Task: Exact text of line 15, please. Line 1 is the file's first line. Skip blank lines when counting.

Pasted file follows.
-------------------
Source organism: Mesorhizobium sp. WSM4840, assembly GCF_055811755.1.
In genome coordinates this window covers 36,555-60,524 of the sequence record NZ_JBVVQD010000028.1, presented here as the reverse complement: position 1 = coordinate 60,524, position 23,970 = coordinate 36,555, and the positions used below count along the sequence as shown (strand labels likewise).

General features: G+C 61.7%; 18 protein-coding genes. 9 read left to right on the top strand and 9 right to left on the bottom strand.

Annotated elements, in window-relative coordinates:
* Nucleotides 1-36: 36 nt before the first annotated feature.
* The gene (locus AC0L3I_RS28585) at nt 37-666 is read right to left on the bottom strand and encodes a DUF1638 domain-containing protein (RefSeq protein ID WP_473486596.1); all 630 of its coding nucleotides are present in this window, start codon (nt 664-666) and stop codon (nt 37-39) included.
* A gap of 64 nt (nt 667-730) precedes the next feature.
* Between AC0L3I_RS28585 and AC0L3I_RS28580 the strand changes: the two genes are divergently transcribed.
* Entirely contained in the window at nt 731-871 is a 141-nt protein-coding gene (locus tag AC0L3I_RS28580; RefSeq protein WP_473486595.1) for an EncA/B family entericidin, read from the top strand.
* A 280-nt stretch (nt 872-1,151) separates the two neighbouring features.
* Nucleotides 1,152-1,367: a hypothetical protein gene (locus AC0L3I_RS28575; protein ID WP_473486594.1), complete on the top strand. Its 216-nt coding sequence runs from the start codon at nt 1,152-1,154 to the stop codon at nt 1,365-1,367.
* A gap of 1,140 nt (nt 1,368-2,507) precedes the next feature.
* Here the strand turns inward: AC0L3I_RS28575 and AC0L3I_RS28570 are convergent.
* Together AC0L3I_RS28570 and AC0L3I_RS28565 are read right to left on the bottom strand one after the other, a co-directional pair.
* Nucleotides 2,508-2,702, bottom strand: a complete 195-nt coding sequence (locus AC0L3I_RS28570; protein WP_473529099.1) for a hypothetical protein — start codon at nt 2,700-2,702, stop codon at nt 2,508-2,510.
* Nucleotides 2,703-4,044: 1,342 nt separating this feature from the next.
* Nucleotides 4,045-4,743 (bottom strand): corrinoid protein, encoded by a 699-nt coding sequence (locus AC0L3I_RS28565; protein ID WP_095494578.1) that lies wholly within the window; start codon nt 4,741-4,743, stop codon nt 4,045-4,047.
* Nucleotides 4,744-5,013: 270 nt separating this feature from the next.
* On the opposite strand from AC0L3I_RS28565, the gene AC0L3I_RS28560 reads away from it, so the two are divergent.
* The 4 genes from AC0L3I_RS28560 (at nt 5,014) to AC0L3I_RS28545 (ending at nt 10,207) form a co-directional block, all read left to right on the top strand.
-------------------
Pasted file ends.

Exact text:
* Nucleotides 2,508-2,702, bottom strand: a complete 195-nt coding sequence (locus AC0L3I_RS28570; protein WP_473529099.1) for a hypothetical protein — start codon at nt 2,700-2,702, stop codon at nt 2,508-2,510.